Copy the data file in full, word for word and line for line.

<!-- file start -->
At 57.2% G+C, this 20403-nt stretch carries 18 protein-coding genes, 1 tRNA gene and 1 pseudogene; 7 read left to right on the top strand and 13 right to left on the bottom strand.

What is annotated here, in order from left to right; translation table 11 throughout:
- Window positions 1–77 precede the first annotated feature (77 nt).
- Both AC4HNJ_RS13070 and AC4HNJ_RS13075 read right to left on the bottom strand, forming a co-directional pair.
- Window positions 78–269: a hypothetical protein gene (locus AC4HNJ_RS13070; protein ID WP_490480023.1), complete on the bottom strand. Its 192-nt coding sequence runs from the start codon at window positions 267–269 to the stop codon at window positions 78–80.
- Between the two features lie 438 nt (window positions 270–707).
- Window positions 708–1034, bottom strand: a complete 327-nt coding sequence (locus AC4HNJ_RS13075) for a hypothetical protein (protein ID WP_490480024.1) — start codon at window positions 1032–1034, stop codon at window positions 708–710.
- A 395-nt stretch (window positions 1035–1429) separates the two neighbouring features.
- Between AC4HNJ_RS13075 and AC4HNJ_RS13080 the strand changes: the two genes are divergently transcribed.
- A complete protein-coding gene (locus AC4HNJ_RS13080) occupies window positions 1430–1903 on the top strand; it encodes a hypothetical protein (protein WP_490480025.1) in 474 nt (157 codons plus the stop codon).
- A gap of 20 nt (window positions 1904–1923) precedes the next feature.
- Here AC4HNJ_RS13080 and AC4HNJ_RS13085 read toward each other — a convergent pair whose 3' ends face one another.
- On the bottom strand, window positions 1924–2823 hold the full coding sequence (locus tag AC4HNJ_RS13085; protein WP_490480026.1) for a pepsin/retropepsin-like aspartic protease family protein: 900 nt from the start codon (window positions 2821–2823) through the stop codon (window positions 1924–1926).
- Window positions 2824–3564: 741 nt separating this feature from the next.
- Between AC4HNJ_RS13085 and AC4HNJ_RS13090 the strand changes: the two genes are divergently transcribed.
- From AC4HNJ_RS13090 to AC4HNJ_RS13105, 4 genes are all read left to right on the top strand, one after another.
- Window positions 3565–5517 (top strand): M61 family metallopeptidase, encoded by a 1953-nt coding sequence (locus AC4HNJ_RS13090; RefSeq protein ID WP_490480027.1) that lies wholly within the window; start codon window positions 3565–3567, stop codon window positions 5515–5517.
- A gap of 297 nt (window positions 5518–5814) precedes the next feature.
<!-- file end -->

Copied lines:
At 57.2% G+C, this 20403-nt stretch carries 18 protein-coding genes, 1 tRNA gene and 1 pseudogene; 7 read left to right on the top strand and 13 right to left on the bottom strand.

What is annotated here, in order from left to right; translation table 11 throughout:
- Window positions 1–77 precede the first annotated feature (77 nt).
- Both AC4HNJ_RS13070 and AC4HNJ_RS13075 read right to left on the bottom strand, forming a co-directional pair.
- Window positions 78–269: a hypothetical protein gene (locus AC4HNJ_RS13070; protein ID WP_490480023.1), complete on the bottom strand. Its 192-nt coding sequence runs from the start codon at window positions 267–269 to the stop codon at window positions 78–80.
- Between the two features lie 438 nt (window positions 270–707).
- Window positions 708–1034, bottom strand: a complete 327-nt coding sequence (locus AC4HNJ_RS13075) for a hypothetical protein (protein ID WP_490480024.1) — start codon at window positions 1032–1034, stop codon at window positions 708–710.
- A 395-nt stretch (window positions 1035–1429) separates the two neighbouring features.
- Between AC4HNJ_RS13075 and AC4HNJ_RS13080 the strand changes: the two genes are divergently transcribed.
- A complete protein-coding gene (locus AC4HNJ_RS13080) occupies window positions 1430–1903 on the top strand; it encodes a hypothetical protein (protein WP_490480025.1) in 474 nt (157 codons plus the stop codon).
- A gap of 20 nt (window positions 1904–1923) precedes the next feature.
- Here AC4HNJ_RS13080 and AC4HNJ_RS13085 read toward each other — a convergent pair whose 3' ends face one another.
- On the bottom strand, window positions 1924–2823 hold the full coding sequence (locus tag AC4HNJ_RS13085; protein WP_490480026.1) for a pepsin/retropepsin-like aspartic protease family protein: 900 nt from the start codon (window positions 2821–2823) through the stop codon (window positions 1924–1926).
- Window positions 2824–3564: 741 nt separating this feature from the next.
- Between AC4HNJ_RS13085 and AC4HNJ_RS13090 the strand changes: the two genes are divergently transcribed.
- From AC4HNJ_RS13090 to AC4HNJ_RS13105, 4 genes are all read left to right on the top strand, one after another.
- Window positions 3565–5517 (top strand): M61 family metallopeptidase, encoded by a 1953-nt coding sequence (locus AC4HNJ_RS13090; RefSeq protein ID WP_490480027.1) that lies wholly within the window; start codon window positions 3565–3567, stop codon window positions 5515–5517.
- A gap of 297 nt (window positions 5518–5814) precedes the next feature.